Bill Cosby sentenced to 3 to 10 years
Andrea Constand, the woman Bill Cosby was convicted of sexually assaulting, smiled as she left the courtroom today.
She stopped to hug another woman on her way out.
Judge O’Neill has denied bail to Bill Cosby, according to a tweet from the Montgomery County District Attorney’s office.
In handing down his ruling to Bill Cosby today, Judge O’Neill said no one is above the law. He also referenced how brave Andrea Constand, who Cosby was convicted to sexually assaulting, was through this whole process.
"No one is above the law, and no one should be treated differently or disproportionally," Judge Steven O'Neill said.
Cosby would be sentenced regardless of "who he is or who he was," O'Neill said.
"I have given great weight to the victim impact testimony in this case, and it was powerful," he added.
Kathy McKee, a former actress who has accused Cosby of raping her, told CNN that listening to the news about Bill Cosby's sentencing stirs up some "very difficult and deep emotions."
Still, she said she is happy Judge Steven O'Neill sentenced Cosby accordingly and is grateful to Andrea Constand "for standing strong."
Judge Steven O'Neill handed down Bill Cosby's sentence in Montgomery County, Pennsylvania court Tuesday afternoon at 2:10 pm.
"This was a serious crime," he said. "Mr. Cosby this has all circled back to you. The day has come, the time has come."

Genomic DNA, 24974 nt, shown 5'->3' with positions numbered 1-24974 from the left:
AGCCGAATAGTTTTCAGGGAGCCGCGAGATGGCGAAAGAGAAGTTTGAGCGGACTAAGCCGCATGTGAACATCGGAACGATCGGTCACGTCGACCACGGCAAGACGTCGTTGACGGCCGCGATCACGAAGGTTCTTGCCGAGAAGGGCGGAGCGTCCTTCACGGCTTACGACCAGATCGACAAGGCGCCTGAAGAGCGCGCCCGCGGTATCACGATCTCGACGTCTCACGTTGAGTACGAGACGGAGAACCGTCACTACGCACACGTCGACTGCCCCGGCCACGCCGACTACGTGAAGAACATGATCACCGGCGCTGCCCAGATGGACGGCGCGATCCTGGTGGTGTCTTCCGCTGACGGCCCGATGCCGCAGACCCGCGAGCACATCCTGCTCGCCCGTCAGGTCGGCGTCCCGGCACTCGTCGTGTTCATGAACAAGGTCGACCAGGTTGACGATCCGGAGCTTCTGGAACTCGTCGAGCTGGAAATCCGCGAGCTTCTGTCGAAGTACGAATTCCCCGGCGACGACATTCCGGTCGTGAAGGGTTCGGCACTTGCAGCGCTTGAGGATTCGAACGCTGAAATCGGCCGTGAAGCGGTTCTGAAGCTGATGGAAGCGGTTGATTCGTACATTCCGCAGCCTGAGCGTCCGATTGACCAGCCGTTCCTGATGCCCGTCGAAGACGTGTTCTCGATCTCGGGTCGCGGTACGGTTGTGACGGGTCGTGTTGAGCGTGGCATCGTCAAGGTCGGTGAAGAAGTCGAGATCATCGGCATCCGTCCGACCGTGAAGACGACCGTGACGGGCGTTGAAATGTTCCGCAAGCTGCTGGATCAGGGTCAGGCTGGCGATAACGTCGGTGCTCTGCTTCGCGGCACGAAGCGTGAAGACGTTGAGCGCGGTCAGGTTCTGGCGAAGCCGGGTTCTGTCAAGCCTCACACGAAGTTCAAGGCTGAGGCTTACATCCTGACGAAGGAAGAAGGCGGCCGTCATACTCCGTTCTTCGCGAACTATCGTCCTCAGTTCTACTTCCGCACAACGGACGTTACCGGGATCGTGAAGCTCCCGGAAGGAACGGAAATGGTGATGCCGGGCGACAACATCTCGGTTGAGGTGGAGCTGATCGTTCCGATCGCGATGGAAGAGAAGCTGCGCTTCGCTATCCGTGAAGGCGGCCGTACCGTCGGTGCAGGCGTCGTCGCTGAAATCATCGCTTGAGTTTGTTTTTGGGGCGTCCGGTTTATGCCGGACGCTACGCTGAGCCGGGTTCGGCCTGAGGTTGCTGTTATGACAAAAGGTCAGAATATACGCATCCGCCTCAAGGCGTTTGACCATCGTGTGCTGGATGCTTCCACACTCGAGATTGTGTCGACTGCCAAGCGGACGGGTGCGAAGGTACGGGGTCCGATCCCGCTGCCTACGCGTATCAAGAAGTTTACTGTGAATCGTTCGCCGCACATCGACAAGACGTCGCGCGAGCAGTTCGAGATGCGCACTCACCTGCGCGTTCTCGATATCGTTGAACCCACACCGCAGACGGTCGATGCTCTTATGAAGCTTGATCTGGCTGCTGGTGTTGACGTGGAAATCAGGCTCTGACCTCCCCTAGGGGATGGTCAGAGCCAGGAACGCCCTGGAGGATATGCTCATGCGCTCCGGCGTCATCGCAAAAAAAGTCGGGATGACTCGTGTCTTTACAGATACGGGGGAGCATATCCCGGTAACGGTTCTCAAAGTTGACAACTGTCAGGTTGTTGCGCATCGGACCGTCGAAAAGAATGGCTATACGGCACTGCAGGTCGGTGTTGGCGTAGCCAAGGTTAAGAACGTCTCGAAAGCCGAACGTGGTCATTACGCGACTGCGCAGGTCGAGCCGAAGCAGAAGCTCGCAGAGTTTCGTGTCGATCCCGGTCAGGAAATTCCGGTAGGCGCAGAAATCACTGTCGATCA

Cosby, who is now 81, was convicted of assaulting Constand in his Pennsylvania home 14 years ago.
The defense earlier indicated it will appeal the conviction.
Bill Cosby was sentenced to three to 10 years in state prison on Tuesday for drugging and sexually assaulting Andrea Constand.
Cosby, 81, faced a maximum of 10 years in prison after prosecutors and defense attorneys agreed to merge the three counts of his conviction into one for sentencing purposes.
The DA tweeted:
Prosecutors asked for a sentence of five to 10 years in prison. However, Cosby's defense attorney asked for a sentence of house arrest, citing Cosby's advanced age and blindness.
Once a groundbreaking actor known as "America's Dad," Cosby was accused by dozens of women of drugging and sexually assaulting them over his decades as a powerful media figure.
Cosby was convicted in April of three counts of aggravated indecent assault for drugging and assaulting Constand at his home in 2004, in the first high-profile celebrity criminal trial of the #MeToo era.
Bill Cosby faces a maximum of 10 years after prosecutors and defense attorneys agreed to merge the three counts of his conviction into one for sentencing purposes. (Judge O'Neill announced that the charges had been merged into one because they all stem from the same event.)
The state sentencing guidelines indicate 22 to 36 months in prison, plus or minus 12 months because of aggravating or mitigating circumstances.
An important note: The judge does not have to stick to the guidelines — he can issue a smaller or larger sentence, depending on various factors, with the maximum set at 10 years.